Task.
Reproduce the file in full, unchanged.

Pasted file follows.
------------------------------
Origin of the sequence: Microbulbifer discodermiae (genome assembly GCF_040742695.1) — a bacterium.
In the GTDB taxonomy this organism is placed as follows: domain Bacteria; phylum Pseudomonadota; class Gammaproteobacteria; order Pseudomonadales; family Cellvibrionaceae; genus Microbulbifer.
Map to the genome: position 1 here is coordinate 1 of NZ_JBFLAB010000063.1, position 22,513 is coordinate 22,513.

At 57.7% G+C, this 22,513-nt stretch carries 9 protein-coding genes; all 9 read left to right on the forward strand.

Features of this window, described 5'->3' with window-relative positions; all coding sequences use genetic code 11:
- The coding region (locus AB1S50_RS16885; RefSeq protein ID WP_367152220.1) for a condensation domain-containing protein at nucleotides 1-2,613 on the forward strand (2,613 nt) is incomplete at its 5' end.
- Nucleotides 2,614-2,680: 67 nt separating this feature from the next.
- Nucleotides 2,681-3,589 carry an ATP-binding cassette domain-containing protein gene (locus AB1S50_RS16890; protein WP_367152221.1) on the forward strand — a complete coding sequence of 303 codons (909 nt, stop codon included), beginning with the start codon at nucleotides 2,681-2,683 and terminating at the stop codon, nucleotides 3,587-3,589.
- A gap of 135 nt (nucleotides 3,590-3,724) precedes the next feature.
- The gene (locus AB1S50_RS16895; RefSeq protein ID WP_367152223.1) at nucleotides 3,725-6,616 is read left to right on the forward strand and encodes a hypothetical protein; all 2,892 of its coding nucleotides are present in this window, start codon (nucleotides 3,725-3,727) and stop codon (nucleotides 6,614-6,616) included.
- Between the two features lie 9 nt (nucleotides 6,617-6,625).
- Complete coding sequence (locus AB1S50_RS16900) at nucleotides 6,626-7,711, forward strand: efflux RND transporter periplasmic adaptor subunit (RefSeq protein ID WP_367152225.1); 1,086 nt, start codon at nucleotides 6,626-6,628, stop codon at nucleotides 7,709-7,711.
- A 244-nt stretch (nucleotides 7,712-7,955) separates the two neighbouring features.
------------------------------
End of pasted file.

Origin of the sequence: Microbulbifer discodermiae (genome assembly GCF_040742695.1) — a bacterium.
In the GTDB taxonomy this organism is placed as follows: domain Bacteria; phylum Pseudomonadota; class Gammaproteobacteria; order Pseudomonadales; family Cellvibrionaceae; genus Microbulbifer.
Map to the genome: position 1 here is coordinate 1 of NZ_JBFLAB010000063.1, position 22,513 is coordinate 22,513.

At 57.7% G+C, this 22,513-nt stretch carries 9 protein-coding genes; all 9 read left to right on the forward strand.

Features of this window, described 5'->3' with window-relative positions; all coding sequences use genetic code 11:
- The coding region (locus AB1S50_RS16885; RefSeq protein ID WP_367152220.1) for a condensation domain-containing protein at nucleotides 1-2,613 on the forward strand (2,613 nt) is incomplete at its 5' end.
- Nucleotides 2,614-2,680: 67 nt separating this feature from the next.
- Nucleotides 2,681-3,589 carry an ATP-binding cassette domain-containing protein gene (locus AB1S50_RS16890; protein WP_367152221.1) on the forward strand — a complete coding sequence of 303 codons (909 nt, stop codon included), beginning with the start codon at nucleotides 2,681-2,683 and terminating at the stop codon, nucleotides 3,587-3,589.
- A gap of 135 nt (nucleotides 3,590-3,724) precedes the next feature.
- The gene (locus AB1S50_RS16895; RefSeq protein ID WP_367152223.1) at nucleotides 3,725-6,616 is read left to right on the forward strand and encodes a hypothetical protein; all 2,892 of its coding nucleotides are present in this window, start codon (nucleotides 3,725-3,727) and stop codon (nucleotides 6,614-6,616) included.
- Between the two features lie 9 nt (nucleotides 6,617-6,625).
- Complete coding sequence (locus AB1S50_RS16900) at nucleotides 6,626-7,711, forward strand: efflux RND transporter periplasmic adaptor subunit (RefSeq protein ID WP_367152225.1); 1,086 nt, start codon at nucleotides 6,626-6,628, stop codon at nucleotides 7,709-7,711.
- A 244-nt stretch (nucleotides 7,712-7,955) separates the two neighbouring features.